We wish him all the pleasures which a
trip, presenting such a variety of scenery,
Will afford, and that he may return, after
many days, re-juvinated aed prepared to
wield his ready pen earnestly in favor of
his convictions even if they do seem wrong
to us. We admire earnestness even in a
Al 3— Elections will be held the coming
fall in the &flowing named States : New
York, Pennsylvania, Ohio, Galifornia, Ken
tucky, Wisconsin, Minnesota, Massachu
setts, Vermont, New Jersey, Maine, Ma
ryland, and Illinois. The terms of 22
United States Senators expire on the 4th
of March, 1873, and the Legislatures of
8 States will be chosen at the coming dee
Lions, whose duty it will be to elect their
tm. The last JOURNAL pulled down
Mr. Wood's paper house about Ms ears.
The Ku Klux are buried in its ruins !
lei' The stirring address of the Repub
lican State Central Committee will be
found .on the fir-t page of this numbor of
the JOURNAL. It a most thorough and
candid document, and should be read by
every Republican iu the county. It has
stirred up the .Dmweratic press as if with
a sharp stick, and the way Democratic
editors writhe and squirm under it is
pitiable to belvdd. Errett knows their
,tom Mr. Woods "always has been, and
is now, and earnest Republican."
. So says
Mr. Woods in the Globe. Some people
have a very queer way of showing their
Republicanism! Mr. Woods knows no
body but self. As long as he could hood
wink Republicans into supporting him and
his schemes, so loag he was all right. but
that game is "played." He can make more
out of Mr. Speer at wesent and there you
ZE3 — The Fulton Democrat says that the
Democrats of California hare nominated
James W. Coffroth, for Cong Tess, in the
second district, and asserts further that he .
is a brother of Hon. A. H. Coffroth, of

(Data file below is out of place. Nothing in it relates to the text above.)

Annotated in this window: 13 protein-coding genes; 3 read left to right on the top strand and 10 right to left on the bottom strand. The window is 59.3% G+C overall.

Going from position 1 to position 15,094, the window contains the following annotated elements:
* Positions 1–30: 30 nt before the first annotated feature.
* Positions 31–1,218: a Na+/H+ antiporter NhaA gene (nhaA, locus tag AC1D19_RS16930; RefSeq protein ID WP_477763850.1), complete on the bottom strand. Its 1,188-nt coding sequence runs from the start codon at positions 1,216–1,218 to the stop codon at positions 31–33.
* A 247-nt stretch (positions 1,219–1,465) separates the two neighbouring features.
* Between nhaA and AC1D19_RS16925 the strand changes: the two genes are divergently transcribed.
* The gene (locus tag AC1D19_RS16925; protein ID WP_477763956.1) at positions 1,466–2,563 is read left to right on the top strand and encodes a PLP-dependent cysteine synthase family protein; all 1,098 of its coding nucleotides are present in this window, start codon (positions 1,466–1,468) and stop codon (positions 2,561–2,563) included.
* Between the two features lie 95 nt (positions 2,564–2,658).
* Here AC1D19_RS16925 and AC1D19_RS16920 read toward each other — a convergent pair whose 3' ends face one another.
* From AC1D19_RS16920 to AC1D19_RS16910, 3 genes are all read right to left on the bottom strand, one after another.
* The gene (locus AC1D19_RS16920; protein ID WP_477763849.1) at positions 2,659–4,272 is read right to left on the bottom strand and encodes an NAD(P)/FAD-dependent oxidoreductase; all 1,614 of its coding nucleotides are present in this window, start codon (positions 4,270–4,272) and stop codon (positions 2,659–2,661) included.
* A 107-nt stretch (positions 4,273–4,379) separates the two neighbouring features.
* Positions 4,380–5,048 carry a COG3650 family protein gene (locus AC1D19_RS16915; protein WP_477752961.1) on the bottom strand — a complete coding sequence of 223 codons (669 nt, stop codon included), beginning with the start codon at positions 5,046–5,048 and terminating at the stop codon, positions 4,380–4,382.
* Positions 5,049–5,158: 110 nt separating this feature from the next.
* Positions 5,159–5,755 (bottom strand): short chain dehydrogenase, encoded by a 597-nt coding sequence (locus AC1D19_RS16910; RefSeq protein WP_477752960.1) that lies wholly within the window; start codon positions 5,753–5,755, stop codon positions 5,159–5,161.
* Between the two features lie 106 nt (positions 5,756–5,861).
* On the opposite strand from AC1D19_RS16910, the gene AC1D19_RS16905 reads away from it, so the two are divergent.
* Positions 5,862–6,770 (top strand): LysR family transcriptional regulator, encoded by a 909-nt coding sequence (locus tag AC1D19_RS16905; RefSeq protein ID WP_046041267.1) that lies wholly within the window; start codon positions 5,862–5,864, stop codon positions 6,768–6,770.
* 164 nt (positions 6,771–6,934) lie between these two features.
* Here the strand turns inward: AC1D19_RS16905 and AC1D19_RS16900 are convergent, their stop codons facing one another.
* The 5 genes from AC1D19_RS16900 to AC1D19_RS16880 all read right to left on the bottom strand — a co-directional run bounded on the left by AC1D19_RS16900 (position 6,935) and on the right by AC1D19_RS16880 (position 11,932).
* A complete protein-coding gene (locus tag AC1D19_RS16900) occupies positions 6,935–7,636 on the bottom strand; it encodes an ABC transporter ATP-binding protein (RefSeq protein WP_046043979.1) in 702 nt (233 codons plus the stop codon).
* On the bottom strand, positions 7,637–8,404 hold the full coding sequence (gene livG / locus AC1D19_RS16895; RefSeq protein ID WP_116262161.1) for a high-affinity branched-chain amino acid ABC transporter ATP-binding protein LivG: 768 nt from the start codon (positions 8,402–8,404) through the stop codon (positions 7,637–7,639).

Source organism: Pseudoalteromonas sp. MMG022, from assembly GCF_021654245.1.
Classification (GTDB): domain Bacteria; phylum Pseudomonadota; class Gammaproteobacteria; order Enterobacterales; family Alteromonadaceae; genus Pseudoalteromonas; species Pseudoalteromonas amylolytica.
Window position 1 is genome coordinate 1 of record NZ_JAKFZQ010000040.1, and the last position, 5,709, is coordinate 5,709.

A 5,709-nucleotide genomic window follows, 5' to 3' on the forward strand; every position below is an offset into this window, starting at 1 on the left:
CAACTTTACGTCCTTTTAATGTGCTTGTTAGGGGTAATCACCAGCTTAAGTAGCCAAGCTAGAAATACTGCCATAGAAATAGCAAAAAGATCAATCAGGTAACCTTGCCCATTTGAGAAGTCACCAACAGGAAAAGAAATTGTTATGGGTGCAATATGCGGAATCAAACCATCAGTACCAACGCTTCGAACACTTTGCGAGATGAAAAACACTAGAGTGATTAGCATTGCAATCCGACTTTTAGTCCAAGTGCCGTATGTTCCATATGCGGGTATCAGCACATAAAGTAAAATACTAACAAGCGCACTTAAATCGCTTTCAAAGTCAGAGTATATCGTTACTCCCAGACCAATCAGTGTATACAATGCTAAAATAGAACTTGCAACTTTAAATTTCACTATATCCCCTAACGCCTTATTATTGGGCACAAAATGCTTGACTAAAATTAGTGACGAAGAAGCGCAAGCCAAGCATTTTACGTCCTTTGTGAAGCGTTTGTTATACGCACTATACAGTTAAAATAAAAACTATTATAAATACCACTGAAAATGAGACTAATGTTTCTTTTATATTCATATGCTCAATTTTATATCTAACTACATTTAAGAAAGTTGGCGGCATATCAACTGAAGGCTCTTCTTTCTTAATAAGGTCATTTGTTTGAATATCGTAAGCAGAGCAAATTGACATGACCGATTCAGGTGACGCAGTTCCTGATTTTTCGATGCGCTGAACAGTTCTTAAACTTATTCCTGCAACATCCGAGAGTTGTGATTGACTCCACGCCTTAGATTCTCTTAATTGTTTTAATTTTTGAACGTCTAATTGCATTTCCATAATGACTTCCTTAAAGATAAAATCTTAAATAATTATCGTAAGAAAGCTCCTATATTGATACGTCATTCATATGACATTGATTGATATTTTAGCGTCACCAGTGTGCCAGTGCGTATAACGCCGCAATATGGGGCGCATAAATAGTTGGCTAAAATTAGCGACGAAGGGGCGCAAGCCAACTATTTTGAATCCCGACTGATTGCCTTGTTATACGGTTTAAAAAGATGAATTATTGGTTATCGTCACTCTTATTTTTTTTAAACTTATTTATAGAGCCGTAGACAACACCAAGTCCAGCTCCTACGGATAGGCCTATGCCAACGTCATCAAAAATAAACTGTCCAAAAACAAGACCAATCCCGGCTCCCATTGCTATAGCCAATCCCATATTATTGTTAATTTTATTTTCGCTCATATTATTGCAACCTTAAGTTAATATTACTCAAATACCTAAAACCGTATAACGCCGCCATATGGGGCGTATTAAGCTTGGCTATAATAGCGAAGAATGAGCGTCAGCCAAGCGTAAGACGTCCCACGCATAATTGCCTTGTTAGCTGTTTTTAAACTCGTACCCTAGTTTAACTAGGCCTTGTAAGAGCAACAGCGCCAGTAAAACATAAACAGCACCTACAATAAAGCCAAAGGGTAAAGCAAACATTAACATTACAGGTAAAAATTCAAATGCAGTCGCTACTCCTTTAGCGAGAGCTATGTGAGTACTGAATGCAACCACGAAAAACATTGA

Somerset. This is a mistake. James W.
Ceffroth is a son of Mrs. Vondersmith, of
Bedford, by a former • husband, and a
cousin of Hon. A. H. Coffroth. He is a
brilliant young D,m:crat.
m How many copies of tho I.7ndiet,
tor do you send us, Colonel ? Every mail,
for :several days, has brought us one afii
sometimes two. Now we do like to re,eive
a good thing, and the Vindicator is a good
thing, and everybody ought to have it, but
for us there may b 3 even "too much of a
good thing." Colonel, one will do; let
some other poor, hungry, thirsty sinner
have the extras,
v e „. Mr. Woods, Ilon.R. Milton Speer's
man Friday, told a gentleman in Altoona,
that he would never allow the difficulties
existing in the Republican party 'mere to
be reconciled until llon. John Scott re
signed !! Ain't there a pretty strong
probability, Mr. Woods, of them being
reconciled without you ? Some people arc
not as important as they think they are.
air We are told that Mr. Woods, while
in Altoona some time ago, stated that all
the candidates in this coutety, ignored the
existence of Mr. Scott and disclaimed any
connection with his friends. Bah ! The
candidate who ignores the sentiments of
nine -tenths of the Republicans of this
county must be as stupid and egotistical
xts„ Republienni% see that none but tried
and true men crc scut to your County
Convention. It. Milton Spaer's emissaries
are at work and they must be thwarted.
Mr. Speer has e mtralled and interferred
with Republican Conventions quite long
enough The Republicans intend to man
age their own affairs hereafter.
bar The attention of the public is in
vited to the advertisement of the "Inqui.
rer Bonk Bindery," Bedford, Pa., in the
proper column. The binding done at this
establishment we know to be excellent, in
both style-and quality, while the prices are
not higher than they_are in the east.. Mr.
Wagner is agent for the Bindery.
Da_ The Globe of last week was sa lame
and insipid that it really excited our pity. 'We
have been daily, since our last issue, ex
pecting a prosecution for a violation of the
law preventing cruelty to auiwals. If
some amiable old lady Were to take the
place of Mr. Woods on its editorial staff
it would be a great inprovement.
If there is, to-day, a man in the
Republican 'party, in lluntingdon county,
who is determined . to keep up strife, sim